The MT Schell Hospital in Vellore had come up just in time for the plague, which until the turn of the century had spared the town. By the end of 1903, however, it had claimed over 300 lives in Vellore with renewed ferocity. Even after the crisis abated, Dr Scudder found the hospital woefully inadequate for the masses who rather preferred this flaxen-haired woman of science to the shamans they had earlier sought out. By 1922, the hospital was treating 40,000 patients a year—four times the number 20 years ago. ‘Thus it was that Dr Ida was driven to a courageous resolve, the only solution of a formidable problem. Let Indian women themselves be trained to undertake the task of serving India in her sorrow and suffering,’ wrote Pauline Jeffrey in her 1939 biography of Ida Scudder. After a visit by Lucy Peabody, an American representative of the International Missionary Council, to explore the possibility of a college for women in Vellore, Dr Scudder’s dreams soared as she envisioned a 200-acre campus sprawled on College Hill, symbolic of a woman’s readiness to move mountains for a greater good. Having set out on this path of accelerated wisdom and ambition, raising money at a time when there were few women in medicine was not easy. “The decision to start a medical school for women was perhaps the most revolutionary step Ida Scudder ever took,” says Dr Reena George, institutional archivist and head of palliative care at CMC. We meet early in the morning, before Dr George sets out on her OPD rounds. “There was no full-fledged MBBS in the beginning, only a diploma-like course in apothecary called the Licenciate Medical Practitioners’ (LMP) course,” she says. The girls attended classes in science at the Voorhees College and trained in medicine in rented buildings. Of the 17 girls selected for the first batch from over 150 applicants, one or two dropped out but the others passed and went on to serve in mission hospitals. In an address to the first graduating class, Dr Scudder lauded them for their toil and told them that “the practice of medicine affords scope for the exercise of the best faculties of mind and heart”.
“We have turned the focus to preventive care, conducting weekly clinics in slums and scanning for red flags like diabetes” Dr Sunil Abraham, Head of CMC’s Low Cost Effective Care Unit
The coming years saw the CMC’s facilities expand at breakneck pace. A hospital campus with general and private wards and operating rooms, with a total of 268 beds, was inaugurated in 1928. The women students moved to their new home on College Hill in 1933. A radium and X-ray block was put up in 1937. Buildings came up like shadows of the Vellore fort, thickening in the twilight. The next step up, however, presented a bigger challenge, and it came without warning. In the late 1930s, the LMP course was abolished in one fell swoop, and unless the CMC upgraded its curriculum to one suitable for an MBBS degree, it could take no students. This meant adding new clinical material for students, introducing a research wing, and doubling the number of hospital beds. World War II had broken out, and endowments were dwindling. And yet, in 1942, CMC introduced an MBBS course with affiliation to Madras University. “It was becoming increasingly clear that CMC could not sustain on funds raised from women-oriented missions alone. Dr Ida Scudder proposed going co-ed,” says Dr George. “It was a moment of introspection—whether to betray what you originally set out to do, or adapt to the situation?” She lost many friends, including Mrs Peabody, who is now a footnote in the history of medicine in Vellore.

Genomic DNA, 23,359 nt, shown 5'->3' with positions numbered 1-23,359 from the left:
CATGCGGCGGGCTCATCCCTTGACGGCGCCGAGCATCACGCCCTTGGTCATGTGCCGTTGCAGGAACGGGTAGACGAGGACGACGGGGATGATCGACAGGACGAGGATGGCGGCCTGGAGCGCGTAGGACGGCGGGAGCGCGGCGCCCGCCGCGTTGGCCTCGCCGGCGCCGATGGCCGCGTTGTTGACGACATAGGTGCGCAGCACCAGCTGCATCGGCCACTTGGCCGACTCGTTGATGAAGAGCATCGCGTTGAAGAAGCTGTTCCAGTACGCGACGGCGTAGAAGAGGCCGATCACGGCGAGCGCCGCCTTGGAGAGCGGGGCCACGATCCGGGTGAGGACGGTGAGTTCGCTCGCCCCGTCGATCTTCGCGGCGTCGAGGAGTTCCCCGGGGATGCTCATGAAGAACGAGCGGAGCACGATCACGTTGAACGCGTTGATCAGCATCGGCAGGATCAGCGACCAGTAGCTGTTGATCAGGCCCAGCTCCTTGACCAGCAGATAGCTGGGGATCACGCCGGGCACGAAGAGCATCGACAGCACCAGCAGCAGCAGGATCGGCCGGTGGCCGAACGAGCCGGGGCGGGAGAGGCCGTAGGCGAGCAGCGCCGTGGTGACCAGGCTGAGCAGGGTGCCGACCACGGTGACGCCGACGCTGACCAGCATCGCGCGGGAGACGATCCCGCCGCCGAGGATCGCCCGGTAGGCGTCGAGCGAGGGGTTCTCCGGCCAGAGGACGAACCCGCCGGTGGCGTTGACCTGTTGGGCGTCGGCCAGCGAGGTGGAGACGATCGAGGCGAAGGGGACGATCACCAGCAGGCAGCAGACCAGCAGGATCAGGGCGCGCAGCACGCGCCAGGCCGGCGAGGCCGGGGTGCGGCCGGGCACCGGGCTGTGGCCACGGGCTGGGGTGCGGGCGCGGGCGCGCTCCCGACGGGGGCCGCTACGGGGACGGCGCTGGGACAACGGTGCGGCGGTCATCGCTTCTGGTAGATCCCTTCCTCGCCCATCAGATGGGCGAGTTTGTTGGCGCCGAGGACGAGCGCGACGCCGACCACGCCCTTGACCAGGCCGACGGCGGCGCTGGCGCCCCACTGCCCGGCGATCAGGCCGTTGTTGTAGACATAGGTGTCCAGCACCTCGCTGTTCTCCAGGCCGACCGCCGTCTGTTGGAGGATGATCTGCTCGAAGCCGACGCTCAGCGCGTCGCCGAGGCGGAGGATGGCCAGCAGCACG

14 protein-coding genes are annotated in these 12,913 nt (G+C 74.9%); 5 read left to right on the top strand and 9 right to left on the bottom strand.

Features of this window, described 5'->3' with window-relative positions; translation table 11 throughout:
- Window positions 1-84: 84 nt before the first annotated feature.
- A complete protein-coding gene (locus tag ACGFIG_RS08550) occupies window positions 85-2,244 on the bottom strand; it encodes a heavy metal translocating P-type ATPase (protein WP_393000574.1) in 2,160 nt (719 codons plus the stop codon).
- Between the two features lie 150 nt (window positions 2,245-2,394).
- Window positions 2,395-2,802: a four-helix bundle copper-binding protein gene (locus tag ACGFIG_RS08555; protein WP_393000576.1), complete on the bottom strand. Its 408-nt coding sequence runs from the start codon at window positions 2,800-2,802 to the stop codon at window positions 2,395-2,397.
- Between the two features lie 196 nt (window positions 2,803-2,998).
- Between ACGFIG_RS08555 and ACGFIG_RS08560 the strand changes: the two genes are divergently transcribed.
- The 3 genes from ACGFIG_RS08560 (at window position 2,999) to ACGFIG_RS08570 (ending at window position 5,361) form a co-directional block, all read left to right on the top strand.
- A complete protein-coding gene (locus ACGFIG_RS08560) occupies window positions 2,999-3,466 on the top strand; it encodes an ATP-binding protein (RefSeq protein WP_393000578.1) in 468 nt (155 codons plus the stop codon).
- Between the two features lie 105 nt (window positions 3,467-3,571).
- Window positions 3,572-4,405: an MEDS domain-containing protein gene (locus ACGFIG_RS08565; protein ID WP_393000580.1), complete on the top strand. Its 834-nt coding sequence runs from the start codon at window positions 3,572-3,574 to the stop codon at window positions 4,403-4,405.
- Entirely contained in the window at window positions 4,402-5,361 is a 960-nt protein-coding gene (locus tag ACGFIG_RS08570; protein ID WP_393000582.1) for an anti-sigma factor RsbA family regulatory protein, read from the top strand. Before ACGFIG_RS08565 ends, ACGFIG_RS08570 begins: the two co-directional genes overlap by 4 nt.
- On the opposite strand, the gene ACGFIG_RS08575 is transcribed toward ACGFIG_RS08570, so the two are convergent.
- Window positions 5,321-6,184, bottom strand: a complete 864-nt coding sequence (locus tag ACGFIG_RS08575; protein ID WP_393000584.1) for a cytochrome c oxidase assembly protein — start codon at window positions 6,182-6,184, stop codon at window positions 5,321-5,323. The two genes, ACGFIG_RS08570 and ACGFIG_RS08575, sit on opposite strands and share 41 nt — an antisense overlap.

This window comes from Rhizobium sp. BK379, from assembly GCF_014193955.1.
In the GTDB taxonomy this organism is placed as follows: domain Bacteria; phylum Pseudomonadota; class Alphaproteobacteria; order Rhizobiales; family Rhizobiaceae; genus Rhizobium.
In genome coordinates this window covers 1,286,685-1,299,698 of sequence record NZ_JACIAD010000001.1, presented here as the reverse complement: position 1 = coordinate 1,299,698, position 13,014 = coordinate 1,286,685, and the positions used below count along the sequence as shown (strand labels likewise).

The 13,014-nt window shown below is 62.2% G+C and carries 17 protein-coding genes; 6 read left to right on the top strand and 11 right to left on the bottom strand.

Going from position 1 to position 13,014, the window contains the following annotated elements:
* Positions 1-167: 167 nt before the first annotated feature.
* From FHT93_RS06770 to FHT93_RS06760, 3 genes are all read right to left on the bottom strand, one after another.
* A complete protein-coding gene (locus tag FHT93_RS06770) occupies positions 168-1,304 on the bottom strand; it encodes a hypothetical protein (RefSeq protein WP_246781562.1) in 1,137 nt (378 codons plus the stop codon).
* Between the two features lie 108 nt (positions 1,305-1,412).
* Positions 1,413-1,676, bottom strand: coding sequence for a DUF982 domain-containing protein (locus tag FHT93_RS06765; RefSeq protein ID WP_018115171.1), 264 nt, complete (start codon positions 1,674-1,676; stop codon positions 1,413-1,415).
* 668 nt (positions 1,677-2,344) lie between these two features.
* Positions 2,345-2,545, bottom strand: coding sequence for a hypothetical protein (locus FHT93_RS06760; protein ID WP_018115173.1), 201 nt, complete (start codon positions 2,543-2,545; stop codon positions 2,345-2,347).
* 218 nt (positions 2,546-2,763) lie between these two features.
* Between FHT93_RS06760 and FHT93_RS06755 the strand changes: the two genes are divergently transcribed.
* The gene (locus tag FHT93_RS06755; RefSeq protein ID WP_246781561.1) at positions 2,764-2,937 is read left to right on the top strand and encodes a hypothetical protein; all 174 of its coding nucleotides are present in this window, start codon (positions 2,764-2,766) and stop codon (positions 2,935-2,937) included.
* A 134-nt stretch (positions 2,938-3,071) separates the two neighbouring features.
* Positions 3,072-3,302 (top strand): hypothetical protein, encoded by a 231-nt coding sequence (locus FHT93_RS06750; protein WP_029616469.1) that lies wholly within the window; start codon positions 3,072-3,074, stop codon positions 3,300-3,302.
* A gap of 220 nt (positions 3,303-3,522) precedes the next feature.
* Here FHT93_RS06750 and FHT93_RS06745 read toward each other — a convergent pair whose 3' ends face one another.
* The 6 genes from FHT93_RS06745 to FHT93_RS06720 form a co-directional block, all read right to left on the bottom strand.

“Aunt Ida, as we called her, was a pragmatist, an opportunist in the positive sense of the word,” says Dr P Zachariah, 86, a retired head of physiology who is among the doyens to have helped shape the course of the hospital. “To get fresh dollars as much as to expand the faculty pool at CMC, she saw potential in going co-ed.” The year India became independent, CMC, too, broke free of its shackles. It opened its doors to men, admitting, in addition to 24 women, 11 men students. The same year, the college also admitted 24 Hindu and Sikh refugee students upon the request of the government. “CMC was now in a position to attract talented doctors. With the coming of Dr Reeve Hawkins Betts, India’s first cardiothoracic surgeon, and Dr Jacob Chandy, India’s first neurosurgeon, the hospital entered an era of specialty work,” says Dr Zachariah. In 1949, Dr Chandy started the Department of Neurology and Neurosurgery, the first of its kind in India. Dr Betts put CMC at the forefront of cardiovascular and thoracic surgery. “The administration then was more focused on primary care and was not ready for these strides but the surgeons continued from ad-hoc theatres set up on the verandahs of surgical rooms,” Dr Zachariah says. “That is the thing about CMC; if you want to pursue excellence, no one will stop you.” In time, CMC started raising its own funds. By the 1970s, 20 per cent of rooms were private wards. With liberalisation came money, and a solution to the conundrum of primary health or high-tech excellence presented itself in a sustainable model. Patient fee now contributes 98.7 per cent of CMC’s income and it manages to pay its 9,218 employees besides subsidising healthcare for the poor and making capital investments in new campuses in Chittoor and Kanigapuram.